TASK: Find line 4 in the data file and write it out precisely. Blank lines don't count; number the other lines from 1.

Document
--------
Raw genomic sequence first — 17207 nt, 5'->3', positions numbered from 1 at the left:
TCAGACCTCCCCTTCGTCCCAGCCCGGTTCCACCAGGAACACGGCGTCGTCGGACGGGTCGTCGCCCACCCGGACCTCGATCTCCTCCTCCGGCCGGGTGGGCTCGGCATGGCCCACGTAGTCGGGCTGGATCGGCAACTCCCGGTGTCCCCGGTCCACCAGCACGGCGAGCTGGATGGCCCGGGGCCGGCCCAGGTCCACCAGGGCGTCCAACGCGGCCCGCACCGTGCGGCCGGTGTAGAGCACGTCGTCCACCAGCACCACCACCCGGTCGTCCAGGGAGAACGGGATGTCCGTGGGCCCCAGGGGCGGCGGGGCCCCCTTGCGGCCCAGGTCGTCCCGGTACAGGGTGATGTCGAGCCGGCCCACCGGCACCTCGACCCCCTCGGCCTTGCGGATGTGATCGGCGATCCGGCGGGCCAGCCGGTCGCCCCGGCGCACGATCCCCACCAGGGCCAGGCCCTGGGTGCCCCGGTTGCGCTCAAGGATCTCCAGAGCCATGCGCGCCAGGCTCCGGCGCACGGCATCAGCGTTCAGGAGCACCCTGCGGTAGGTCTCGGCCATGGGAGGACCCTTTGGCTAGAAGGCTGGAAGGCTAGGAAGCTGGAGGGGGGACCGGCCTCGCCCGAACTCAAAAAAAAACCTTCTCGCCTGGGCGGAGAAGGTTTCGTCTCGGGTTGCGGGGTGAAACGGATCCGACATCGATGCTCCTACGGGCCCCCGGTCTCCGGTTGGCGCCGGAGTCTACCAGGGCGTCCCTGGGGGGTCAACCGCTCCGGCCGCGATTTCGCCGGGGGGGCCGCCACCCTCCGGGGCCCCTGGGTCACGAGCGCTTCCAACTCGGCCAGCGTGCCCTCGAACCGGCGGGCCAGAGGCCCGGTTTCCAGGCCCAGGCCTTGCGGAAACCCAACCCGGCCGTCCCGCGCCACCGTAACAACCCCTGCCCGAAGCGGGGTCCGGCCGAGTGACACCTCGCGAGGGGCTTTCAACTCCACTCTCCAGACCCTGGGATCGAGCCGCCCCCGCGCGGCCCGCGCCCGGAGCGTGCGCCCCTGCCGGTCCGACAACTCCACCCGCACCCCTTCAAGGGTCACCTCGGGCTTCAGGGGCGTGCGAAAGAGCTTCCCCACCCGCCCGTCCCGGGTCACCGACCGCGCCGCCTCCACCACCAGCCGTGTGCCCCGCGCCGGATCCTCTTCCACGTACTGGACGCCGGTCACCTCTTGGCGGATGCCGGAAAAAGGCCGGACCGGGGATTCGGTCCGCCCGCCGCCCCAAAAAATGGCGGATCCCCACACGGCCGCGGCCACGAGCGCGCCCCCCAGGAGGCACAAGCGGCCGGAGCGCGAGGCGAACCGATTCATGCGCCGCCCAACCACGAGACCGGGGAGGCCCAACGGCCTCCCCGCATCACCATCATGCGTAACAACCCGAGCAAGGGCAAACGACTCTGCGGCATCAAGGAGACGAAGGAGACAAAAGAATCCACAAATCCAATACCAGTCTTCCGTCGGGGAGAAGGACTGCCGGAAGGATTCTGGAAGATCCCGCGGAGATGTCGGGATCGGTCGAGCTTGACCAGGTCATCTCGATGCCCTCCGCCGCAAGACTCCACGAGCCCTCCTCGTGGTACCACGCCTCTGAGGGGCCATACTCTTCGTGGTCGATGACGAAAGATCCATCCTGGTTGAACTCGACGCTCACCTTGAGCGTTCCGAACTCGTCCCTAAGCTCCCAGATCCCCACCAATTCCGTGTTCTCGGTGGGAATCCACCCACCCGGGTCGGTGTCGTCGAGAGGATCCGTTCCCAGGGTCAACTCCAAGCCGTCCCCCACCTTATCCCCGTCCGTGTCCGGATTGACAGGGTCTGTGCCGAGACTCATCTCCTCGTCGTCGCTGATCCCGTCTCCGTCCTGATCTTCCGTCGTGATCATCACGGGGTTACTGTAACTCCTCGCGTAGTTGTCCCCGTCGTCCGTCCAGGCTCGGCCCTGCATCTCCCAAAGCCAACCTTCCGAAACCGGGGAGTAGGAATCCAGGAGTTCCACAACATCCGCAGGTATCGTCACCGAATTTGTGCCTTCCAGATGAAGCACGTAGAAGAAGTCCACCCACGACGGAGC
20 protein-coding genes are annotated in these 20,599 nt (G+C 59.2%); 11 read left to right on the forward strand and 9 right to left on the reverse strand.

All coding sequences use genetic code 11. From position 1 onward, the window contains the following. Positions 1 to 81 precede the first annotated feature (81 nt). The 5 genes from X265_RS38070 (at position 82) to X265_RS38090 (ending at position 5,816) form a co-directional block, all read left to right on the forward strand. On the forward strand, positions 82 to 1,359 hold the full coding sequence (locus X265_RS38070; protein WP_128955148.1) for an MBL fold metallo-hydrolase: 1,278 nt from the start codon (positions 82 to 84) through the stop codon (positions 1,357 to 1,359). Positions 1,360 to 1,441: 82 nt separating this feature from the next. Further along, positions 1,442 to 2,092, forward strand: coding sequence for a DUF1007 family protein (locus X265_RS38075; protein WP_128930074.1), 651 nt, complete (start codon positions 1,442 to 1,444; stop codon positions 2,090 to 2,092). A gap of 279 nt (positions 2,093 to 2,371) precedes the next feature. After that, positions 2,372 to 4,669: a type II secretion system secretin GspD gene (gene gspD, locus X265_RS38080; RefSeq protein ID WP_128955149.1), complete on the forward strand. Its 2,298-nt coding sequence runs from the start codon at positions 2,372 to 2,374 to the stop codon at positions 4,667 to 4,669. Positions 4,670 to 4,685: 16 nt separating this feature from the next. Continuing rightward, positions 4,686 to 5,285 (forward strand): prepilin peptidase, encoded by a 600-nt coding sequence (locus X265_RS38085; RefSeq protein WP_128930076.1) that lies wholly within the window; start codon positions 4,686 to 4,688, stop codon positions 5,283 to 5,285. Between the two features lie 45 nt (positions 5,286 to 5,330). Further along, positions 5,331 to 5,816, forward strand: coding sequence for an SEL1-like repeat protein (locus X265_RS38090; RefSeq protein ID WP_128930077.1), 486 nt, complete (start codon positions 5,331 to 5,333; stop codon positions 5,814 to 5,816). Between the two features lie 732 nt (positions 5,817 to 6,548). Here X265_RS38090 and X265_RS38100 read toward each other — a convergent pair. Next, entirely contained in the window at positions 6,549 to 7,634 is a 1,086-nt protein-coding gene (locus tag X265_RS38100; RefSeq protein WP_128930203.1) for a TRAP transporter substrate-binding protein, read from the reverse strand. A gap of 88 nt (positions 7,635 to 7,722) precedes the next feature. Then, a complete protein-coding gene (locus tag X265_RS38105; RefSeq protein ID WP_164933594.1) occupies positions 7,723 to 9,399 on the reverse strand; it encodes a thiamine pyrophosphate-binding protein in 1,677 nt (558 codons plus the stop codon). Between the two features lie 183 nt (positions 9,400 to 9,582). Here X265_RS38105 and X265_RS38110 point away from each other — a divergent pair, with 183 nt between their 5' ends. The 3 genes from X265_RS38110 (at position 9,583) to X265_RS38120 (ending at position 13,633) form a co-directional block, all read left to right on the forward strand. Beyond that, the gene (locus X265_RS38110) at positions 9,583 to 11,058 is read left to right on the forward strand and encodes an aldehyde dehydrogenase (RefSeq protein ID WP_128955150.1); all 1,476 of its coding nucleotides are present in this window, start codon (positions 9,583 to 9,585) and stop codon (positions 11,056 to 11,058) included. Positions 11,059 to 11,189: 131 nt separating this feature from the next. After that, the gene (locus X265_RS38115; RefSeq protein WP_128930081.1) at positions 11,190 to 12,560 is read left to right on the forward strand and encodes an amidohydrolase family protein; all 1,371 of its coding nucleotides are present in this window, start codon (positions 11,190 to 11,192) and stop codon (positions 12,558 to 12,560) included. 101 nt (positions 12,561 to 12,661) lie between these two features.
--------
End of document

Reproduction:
All coding sequences use genetic code 11. From position 1 onward, the window contains the following. Positions 1 to 81 precede the first annotated feature (81 nt). The 5 genes from X265_RS38070 (at position 82) to X265_RS38090 (ending at position 5,816) form a co-directional block, all read left to right on the forward strand. On the forward strand, positions 82 to 1,359 hold the full coding sequence (locus X265_RS38070; protein WP_128955148.1) for an MBL fold metallo-hydrolase: 1,278 nt from the start codon (positions 82 to 84) through the stop codon (positions 1,357 to 1,359). Positions 1,360 to 1,441: 82 nt separating this feature from the next. Further along, positions 1,442 to 2,092, forward strand: coding sequence for a DUF1007 family protein (locus X265_RS38075; protein WP_128930074.1), 651 nt, complete (start codon positions 1,442 to 1,444; stop codon positions 2,090 to 2,092). A gap of 279 nt (positions 2,093 to 2,371) precedes the next feature. After that, positions 2,372 to 4,669: a type II secretion system secretin GspD gene (gene gspD, locus X265_RS38080; RefSeq protein ID WP_128955149.1), complete on the forward strand. Its 2,298-nt coding sequence runs from the start codon at positions 2,372 to 2,374 to the stop codon at positions 4,667 to 4,669. Positions 4,670 to 4,685: 16 nt separating this feature from the next. Continuing rightward, positions 4,686 to 5,285 (forward strand): prepilin peptidase, encoded by a 600-nt coding sequence (locus X265_RS38085; RefSeq protein WP_128930076.1) that lies wholly within the window; start codon positions 4,686 to 4,688, stop codon positions 5,283 to 5,285. Between the two features lie 45 nt (positions 5,286 to 5,330). Further along, positions 5,331 to 5,816, forward strand: coding sequence for an SEL1-like repeat protein (locus X265_RS38090; RefSeq protein ID WP_128930077.1), 486 nt, complete (start codon positions 5,331 to 5,333; stop codon positions 5,814 to 5,816). Between the two features lie 732 nt (positions 5,817 to 6,548). Here X265_RS38090 and X265_RS38100 read toward each other — a convergent pair. Next, entirely contained in the window at positions 6,549 to 7,634 is a 1,086-nt protein-coding gene (locus tag X265_RS38100; RefSeq protein WP_128930203.1) for a TRAP transporter substrate-binding protein, read from the reverse strand. A gap of 88 nt (positions 7,635 to 7,722) precedes the next feature. Then, a complete protein-coding gene (locus tag X265_RS38105; RefSeq protein ID WP_164933594.1) occupies positions 7,723 to 9,399 on the reverse strand; it encodes a thiamine pyrophosphate-binding protein in 1,677 nt (558 codons plus the stop codon). Between the two features lie 183 nt (positions 9,400 to 9,582). Here X265_RS38105 and X265_RS38110 point away from each other — a divergent pair, with 183 nt between their 5' ends. The 3 genes from X265_RS38110 (at position 9,583) to X265_RS38120 (ending at position 13,633) form a co-directional block, all read left to right on the forward strand. Beyond that, the gene (locus X265_RS38110) at positions 9,583 to 11,058 is read left to right on the forward strand and encodes an aldehyde dehydrogenase (RefSeq protein ID WP_128955150.1); all 1,476 of its coding nucleotides are present in this window, start codon (positions 9,583 to 9,585) and stop codon (positions 11,056 to 11,058) included. Positions 11,059 to 11,189: 131 nt separating this feature from the next. After that, the gene (locus X265_RS38115; RefSeq protein WP_128930081.1) at positions 11,190 to 12,560 is read left to right on the forward strand and encodes an amidohydrolase family protein; all 1,371 of its coding nucleotides are present in this window, start codon (positions 11,190 to 11,192) and stop codon (positions 12,558 to 12,560) included. 101 nt (positions 12,561 to 12,661) lie between these two features.